The Dutch government is currently working on the National Plan Energy System (NPE). This program will guide what the Dutch energy system should look like in 2050 to become climate-neutral. The energy system of the future will be completely different in many ways, including how energy is generated, used, transported, and stored. Naturally, the oil and gas-producing sector plays an important role in achieving this. The development of the NPE is currently underway, and Element NL is providing input. Here are the most important details for the sector.
What has happened so far?
In June 2022, the first ideas were outlined in a letter. An independent expert team was then established to create an outlook: 'the Outlook Energy System 2050'. There is also a working group that supports this process, consisting of individuals from the Netherlands Enterprise Agency (RVO), TNO, and Energy Management Netherlands (EBN).
Other organizations and citizens are currently involved, including during workshops earlier this month in which Element NL participated.
The five key insights for the gas sector
Initial findings and insights emerged during the workshops. Here are the five most relevant for the gas sector:
1. The North Sea is becoming the most important place for energy generation
The North Sea will become even more important in the Dutch energy system for generating, processing, and transporting energy. The integration of different systems and infrastructures is essential to do so efficiently. TNO is already researching how system integration can take shape in the North Sea Energy program. The challenge, however, is spatial planning.
2. Spatial planning will soon become much more important
Most of the conclusions in the (interim) report indicate how scarce actual space is in the Netherlands to achieve a new energy system. Generating and transporting renewable energy competes with nature, housing, and transport. This is already clear in the North Sea, where wind farms, shipping routes, and gas infrastructure combine, creating challenges for spatial planning and safety. Smart planning and thinking are needed right now.
3. The Netherlands (for now) has an energy-intensive industry
Compared to other (European) countries, the Netherlands has a relatively energy-intensive industry, making the transition and energy saving more complicated. The relatively large agriculture and livestock sector is also currently responsible for a significant share of emissions. The chemical sector consumes a lot of raw fossil materials. Additionally, the Netherlands plays a central role in the production of bunker fuels for shipping and aviation. These factors currently contribute significantly to the economy, partly due to the favorable gas sector infrastructure. Significant changes must occur to ensure that this energy demand is appropriate for climate goals.
See also: the four future visions of the Netherlands Environmental Assessment Agency (PBL).
4. The energy triangle becomes a hexagon
For many, the energy triangle is familiar, with affordability, security of supply, and sustainability of energy keeping each other in balance. In the energy system of the future, this becomes more complex and the triangle becomes a hexagon. Safety, spatial compatibility, and social acceptance are added to it. All of this relates to scarcity and shows how complex the energy issue is and how it may become more complicated. Making difficult choices will be necessary.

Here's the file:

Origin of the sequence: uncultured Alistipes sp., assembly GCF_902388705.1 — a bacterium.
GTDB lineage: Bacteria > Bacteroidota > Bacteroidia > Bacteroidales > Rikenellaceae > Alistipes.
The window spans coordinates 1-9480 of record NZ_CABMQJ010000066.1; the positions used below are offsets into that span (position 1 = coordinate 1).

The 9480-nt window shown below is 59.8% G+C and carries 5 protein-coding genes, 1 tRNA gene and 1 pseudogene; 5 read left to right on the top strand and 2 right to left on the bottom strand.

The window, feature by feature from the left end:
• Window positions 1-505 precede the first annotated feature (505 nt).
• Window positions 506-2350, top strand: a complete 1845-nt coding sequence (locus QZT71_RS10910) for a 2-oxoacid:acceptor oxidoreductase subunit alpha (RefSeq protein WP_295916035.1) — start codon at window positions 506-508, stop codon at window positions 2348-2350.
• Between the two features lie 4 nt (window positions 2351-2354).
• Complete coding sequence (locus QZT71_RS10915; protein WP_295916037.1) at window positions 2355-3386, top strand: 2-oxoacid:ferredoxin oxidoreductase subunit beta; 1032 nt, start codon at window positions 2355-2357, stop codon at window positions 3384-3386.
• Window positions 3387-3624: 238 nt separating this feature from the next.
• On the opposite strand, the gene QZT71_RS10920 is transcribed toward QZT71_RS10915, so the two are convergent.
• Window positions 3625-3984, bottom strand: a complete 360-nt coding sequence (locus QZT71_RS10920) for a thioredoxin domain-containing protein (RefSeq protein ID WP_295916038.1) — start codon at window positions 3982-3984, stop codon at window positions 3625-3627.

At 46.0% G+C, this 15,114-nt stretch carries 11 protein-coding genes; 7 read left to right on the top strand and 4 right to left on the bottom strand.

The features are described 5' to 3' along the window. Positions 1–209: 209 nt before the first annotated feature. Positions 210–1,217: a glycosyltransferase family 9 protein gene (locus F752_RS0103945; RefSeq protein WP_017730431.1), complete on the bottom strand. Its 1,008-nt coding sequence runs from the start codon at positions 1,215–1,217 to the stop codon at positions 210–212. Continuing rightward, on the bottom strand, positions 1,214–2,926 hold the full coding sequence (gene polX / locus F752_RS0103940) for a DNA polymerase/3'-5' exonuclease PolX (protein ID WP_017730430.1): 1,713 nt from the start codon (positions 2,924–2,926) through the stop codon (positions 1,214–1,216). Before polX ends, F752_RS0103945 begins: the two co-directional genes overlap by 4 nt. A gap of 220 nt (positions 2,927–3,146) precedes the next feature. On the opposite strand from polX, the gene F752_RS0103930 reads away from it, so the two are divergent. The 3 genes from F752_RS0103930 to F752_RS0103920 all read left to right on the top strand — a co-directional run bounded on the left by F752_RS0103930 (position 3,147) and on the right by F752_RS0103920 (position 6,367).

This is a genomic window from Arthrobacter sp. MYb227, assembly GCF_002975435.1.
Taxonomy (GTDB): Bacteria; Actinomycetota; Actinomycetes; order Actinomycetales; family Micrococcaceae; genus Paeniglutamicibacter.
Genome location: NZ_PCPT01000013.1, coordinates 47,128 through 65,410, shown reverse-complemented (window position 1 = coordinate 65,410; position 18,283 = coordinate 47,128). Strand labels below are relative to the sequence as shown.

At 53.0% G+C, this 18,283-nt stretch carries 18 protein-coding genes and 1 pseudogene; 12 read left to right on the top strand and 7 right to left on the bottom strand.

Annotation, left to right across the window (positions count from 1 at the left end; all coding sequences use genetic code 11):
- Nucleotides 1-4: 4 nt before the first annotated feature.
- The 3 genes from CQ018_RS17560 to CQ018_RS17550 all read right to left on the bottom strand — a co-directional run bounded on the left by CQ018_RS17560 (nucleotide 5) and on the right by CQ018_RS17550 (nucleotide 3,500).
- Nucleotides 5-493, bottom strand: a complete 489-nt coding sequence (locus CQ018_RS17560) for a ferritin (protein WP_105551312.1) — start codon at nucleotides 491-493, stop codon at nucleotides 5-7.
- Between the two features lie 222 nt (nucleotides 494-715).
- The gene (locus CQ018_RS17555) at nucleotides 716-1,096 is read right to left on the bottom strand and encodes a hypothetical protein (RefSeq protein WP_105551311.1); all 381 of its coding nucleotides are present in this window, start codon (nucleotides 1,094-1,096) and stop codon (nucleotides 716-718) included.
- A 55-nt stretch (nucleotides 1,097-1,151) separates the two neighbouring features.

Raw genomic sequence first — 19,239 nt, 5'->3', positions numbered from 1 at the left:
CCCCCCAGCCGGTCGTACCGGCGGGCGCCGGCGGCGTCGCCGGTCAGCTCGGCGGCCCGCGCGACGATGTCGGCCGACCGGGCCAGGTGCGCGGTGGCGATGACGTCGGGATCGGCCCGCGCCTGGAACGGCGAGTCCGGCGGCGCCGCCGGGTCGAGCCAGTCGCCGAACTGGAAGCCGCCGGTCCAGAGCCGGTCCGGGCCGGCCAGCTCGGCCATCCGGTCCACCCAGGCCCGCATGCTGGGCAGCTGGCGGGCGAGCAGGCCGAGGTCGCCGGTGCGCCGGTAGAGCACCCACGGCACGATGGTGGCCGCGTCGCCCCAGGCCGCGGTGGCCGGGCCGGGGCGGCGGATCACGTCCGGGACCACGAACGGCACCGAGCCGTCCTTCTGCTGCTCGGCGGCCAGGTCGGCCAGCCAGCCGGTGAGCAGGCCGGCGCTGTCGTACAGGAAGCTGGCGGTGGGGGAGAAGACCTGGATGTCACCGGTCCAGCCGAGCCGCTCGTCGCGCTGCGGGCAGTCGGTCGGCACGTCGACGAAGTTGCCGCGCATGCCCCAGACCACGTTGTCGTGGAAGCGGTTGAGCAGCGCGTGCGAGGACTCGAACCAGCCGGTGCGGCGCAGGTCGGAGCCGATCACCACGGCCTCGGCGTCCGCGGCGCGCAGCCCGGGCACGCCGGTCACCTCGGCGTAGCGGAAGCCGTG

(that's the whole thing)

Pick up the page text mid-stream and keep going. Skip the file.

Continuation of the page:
5. Natural gas will fall under the category of "carbon carriers".
The NPE will work on developing four energy chains: electricity, hydrogen, carbon, and heat. It is worth noting that the term "fossil" is no longer used, but natural gas extraction will still have a place under the category of "carbon", sometimes referred to as "carbon carriers". Carbon capture and storage (CCS) and negative emissions should be used to offset emissions and achieve climate neutrality (with net zero emissions).
How does Element NL view these plans?
The energy system in 2050 will be completely different and must be so. Much work needs to be done to achieve this goal, but both now and in the future, there will be opportunities for oil and gas-producing companies. The plans in the NPE align with the natural gas sector's future outlook, as outlined in our Action Agenda, which includes natural gas as a transition fuel, feedstock for industry, and infrastructure for efficient production, transportation, and storage of hydrogen, among other things.
There is already a clear role for CO2 capture and storage (CCS) in the coming years, in which the sector currently plays a significant role and is ready to take the next step. However, there are also concerns, especially regarding the dilemma of spatial planning in the North Sea. Element NL, therefore, supports the conclusion that a clear and predictable long-term policy framework is necessary.
We also emphasize the importance of cooperation, which we actively seek, but which must also be facilitated by the government.
What does the follow-up entail?
The plan is to publish the final NPE by the end of 2024. From Q2 2023, the draft's impact will be tested, and public consultation will take place after the draft is finalized.
Currently, it is still possible to provide input through the National Climate Consultation. Besides interest groups and other governments, any Dutch person can give his or her opinion. To do so, please visit the National Climate Consultation.
Element NL is closely monitoring the progress, providing input, and staying involved.